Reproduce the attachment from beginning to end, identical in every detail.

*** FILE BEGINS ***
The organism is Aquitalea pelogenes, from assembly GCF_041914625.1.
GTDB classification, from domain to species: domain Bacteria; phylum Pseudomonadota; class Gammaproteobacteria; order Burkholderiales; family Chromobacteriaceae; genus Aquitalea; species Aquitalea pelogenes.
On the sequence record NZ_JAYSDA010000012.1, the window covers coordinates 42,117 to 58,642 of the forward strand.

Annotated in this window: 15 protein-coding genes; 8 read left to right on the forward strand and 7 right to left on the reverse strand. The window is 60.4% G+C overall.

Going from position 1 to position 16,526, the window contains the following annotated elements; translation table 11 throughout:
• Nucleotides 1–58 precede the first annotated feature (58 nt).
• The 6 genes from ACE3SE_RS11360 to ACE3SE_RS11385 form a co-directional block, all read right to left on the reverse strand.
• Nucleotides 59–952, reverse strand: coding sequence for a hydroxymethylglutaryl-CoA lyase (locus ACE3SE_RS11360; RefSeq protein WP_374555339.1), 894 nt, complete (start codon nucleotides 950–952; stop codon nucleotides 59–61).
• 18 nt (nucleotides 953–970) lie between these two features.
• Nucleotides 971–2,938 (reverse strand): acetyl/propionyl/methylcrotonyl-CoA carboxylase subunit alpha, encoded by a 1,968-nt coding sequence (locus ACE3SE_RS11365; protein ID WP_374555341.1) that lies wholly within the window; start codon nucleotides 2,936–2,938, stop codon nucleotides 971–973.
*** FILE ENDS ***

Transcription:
The organism is Aquitalea pelogenes, from assembly GCF_041914625.1.
GTDB classification, from domain to species: domain Bacteria; phylum Pseudomonadota; class Gammaproteobacteria; order Burkholderiales; family Chromobacteriaceae; genus Aquitalea; species Aquitalea pelogenes.
On the sequence record NZ_JAYSDA010000012.1, the window covers coordinates 42,117 to 58,642 of the forward strand.

Annotated in this window: 15 protein-coding genes; 8 read left to right on the forward strand and 7 right to left on the reverse strand. The window is 60.4% G+C overall.

Going from position 1 to position 16,526, the window contains the following annotated elements; translation table 11 throughout:
• Nucleotides 1–58 precede the first annotated feature (58 nt).
• The 6 genes from ACE3SE_RS11360 to ACE3SE_RS11385 form a co-directional block, all read right to left on the reverse strand.
• Nucleotides 59–952, reverse strand: coding sequence for a hydroxymethylglutaryl-CoA lyase (locus ACE3SE_RS11360; RefSeq protein WP_374555339.1), 894 nt, complete (start codon nucleotides 950–952; stop codon nucleotides 59–61).
• 18 nt (nucleotides 953–970) lie between these two features.
• Nucleotides 971–2,938 (reverse strand): acetyl/propionyl/methylcrotonyl-CoA carboxylase subunit alpha, encoded by a 1,968-nt coding sequence (locus ACE3SE_RS11365; protein ID WP_374555341.1) that lies wholly within the window; start codon nucleotides 2,936–2,938, stop codon nucleotides 971–973.